3 Ways B2B and B2C Businesses Differ in Social Media

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I remember the day I signed up for my MySpace account. During my high school days, social media was the new thing. Facebook, Twitter, YouTube, LinkedIn, and later down the line Pinterest, were all new and unique ways to share your information, interests, and opinions to the world. I remember when almost no businesses could be found on social media, it was just your friends and co-workers.

Things have definitely changed since then. Nowadays, almost every business’ first task besides opening their doors is to develop their presence on social media. However overtime, social media created a business divide. This division changed how business’ developed their strategy and their voice on social media. It was simply whether your company was a B2B (business to business) or a B2C (business to consumer).

This article will help erase the confusion between how these two types of businesses should operate on social media. Keep in mind that these tactics and viewpoints below stem from observations and continuous practice. Since each business is different, each one will receive a different and unique outcome. Without further ado, I present to you the 3 Ways B2B and B2C Businesses Differ in Social Media.

1. Dominant Platforms

B2B- LinkedIn is notably the most profitable and engaging tool for B2B companies. It has the ability to connect you easily through search and introduction to many other business owners locally, nationally and globally. It is a great networking and knowledge-sharing tool, and can present your business in the best light without having to protect it from spammers and web trolls commonly seen on Facebook and Twitter accounts. However besides LinkedIn, Twitter and Google Plus work quite well due to both their authoritative presence and easy ability to engage in conversation.

B2C- Twitter, Facebook, and most definitely Pinterest are B2C’s best friends. They can easily connect you with your target market, allow for customer engagement, feedback, and support, and finally allow your business to quickly and freely promote offers and new products. Pinterest is the front-runner for B2C in 2013. It’s visual, addictive, and organized in a way where people can see what they like, but aren’t hassled to buy immediately. Facebook is great for the “storefront” point of view, and Twitter is the Internet conversation sensation.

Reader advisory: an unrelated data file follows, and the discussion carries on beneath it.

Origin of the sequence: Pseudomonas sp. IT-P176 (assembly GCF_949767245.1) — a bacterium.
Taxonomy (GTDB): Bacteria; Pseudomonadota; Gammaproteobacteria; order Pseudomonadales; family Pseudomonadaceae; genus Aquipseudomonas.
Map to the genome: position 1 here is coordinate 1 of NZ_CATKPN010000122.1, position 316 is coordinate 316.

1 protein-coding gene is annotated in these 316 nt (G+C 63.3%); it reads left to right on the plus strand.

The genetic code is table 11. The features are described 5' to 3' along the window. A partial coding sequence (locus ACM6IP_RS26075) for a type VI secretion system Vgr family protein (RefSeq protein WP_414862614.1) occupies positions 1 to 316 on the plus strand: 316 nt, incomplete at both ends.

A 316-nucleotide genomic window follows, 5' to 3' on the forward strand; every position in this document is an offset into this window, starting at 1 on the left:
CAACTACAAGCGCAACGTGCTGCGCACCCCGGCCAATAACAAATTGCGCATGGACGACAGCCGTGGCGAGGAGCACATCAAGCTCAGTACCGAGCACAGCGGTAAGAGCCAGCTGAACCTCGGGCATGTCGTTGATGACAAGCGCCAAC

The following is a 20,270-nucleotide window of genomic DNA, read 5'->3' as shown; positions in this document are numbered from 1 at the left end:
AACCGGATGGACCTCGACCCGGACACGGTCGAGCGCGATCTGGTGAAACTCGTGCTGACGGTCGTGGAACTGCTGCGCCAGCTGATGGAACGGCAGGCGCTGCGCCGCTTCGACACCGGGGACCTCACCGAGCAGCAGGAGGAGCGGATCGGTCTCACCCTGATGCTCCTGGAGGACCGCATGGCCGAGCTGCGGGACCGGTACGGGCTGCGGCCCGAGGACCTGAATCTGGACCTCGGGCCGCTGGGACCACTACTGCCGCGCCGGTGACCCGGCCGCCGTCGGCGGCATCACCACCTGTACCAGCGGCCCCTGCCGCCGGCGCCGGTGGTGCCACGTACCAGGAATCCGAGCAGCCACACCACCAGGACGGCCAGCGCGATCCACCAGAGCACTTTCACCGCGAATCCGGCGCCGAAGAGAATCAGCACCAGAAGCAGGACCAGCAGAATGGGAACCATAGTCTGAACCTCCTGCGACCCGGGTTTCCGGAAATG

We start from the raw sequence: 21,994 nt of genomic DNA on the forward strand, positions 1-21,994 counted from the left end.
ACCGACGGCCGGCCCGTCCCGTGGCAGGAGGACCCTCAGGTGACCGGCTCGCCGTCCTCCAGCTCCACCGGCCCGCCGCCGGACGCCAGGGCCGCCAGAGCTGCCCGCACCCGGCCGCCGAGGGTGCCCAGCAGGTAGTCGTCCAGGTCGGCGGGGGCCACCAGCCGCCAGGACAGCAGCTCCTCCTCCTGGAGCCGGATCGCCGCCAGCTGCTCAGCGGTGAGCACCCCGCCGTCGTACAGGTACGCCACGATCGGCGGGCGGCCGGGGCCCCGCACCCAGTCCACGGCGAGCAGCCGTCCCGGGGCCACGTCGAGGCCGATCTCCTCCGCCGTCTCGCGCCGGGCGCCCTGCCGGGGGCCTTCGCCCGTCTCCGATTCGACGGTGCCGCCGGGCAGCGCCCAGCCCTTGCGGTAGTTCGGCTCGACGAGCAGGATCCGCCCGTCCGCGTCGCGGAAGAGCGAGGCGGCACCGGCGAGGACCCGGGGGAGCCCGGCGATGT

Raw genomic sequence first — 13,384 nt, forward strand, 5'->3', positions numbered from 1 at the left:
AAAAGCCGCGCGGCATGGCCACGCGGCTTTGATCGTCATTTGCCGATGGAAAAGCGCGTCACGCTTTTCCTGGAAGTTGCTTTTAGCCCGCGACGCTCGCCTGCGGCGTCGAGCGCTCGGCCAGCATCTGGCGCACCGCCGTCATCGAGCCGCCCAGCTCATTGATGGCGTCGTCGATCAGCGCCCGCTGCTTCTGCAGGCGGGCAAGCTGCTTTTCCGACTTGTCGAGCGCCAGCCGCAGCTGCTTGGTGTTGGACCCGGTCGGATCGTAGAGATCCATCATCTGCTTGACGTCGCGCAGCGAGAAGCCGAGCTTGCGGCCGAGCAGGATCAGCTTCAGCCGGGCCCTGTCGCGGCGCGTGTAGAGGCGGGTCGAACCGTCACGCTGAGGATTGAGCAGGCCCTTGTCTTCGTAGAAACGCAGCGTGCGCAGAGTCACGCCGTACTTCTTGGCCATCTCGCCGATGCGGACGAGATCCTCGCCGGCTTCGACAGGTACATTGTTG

2. Blogging and Digital Media

B2B- Blogging is easily one of the most essential aspects of a B2B social media strategy. It allows for a business to share it’s services, industries, and opinions in a direct and eloquent way, without all the confusion, dictionary flipping, and glossy-eyed skimming. We all know that sometimes a B2B business can seem quite boring. However, a blog can add life, voice, and spirit to a company, making it much more approachable and lovable by the web community. Blogging also improves your search engine ranking. As you update your blog, Google recognizes that your website is providing more and more useful and practical content, thus pushes you to the top and your competitors down.

B2C- In this type of business, blogging is a way to expand and stretch a company’s mission and image. B2C companies have the advantage to go viral. They can create those insane YouTube videos and advertisements that often make no sense, but get a great laugh­­––often without any harm to the company’s bottom line. In fact blogging, video, photo shoots, and other types of media can increase profits because it humanizes the company to the consumer­­. Thus, make your brand a best friend instead of just a shopping cart.

3. Peak Times

B2B- Business hours. If you are a business striving after another, it is key to keep your social media game within that 7 A.M to 6 P.M., Monday through Friday range. Think of social media as your second shop, which stops when you do. LinkedIn is best for the early morning crowd, the go-getters, who are catching up on their favorite articles and group discussions. Twitter is a great slack-off, mid-afternoon platform when people are looking for something interesting to read or watch. Either way, know which platforms you are engaging on and test out which posting times work best for you––it’s all about trial and error.

B2C- All the time. The great thing about these types of businesses is that peak times never really die. Facebook is great for the mornings and mid-afternoon. Twitter is an afternoon, all evening platform, and Pinterest thrives in the late-night hour, for those in the midst of insomnia.  Posting on the weekends is also a great idea because people have time off and often are on social media, constantly. It is also key to watch what’s trending and comment on it­­––live! Remember the Oreo Ad from the 2013 Superbowl––post blackout?

If not here is an article about it. This was easily one of the best social media success stories, and proves that if you have your resources ready and aren’t afraid to take a risk that it can really pay off.

Even though it seems as though the hay days of MySpace are over, and people are questioning Facebook’s future, it is easy to say that social media isn’t going anywhere. In the next decade, it will be interesting to watch how these platforms evolve and what new ones come about. Whether your business is a B2B or a B2C, the main takeaway from all of this is to just give it a go. All companies in all shapes and sizes can benefit from social media. Just be smart, be flexible, and never be afraid to take risks.

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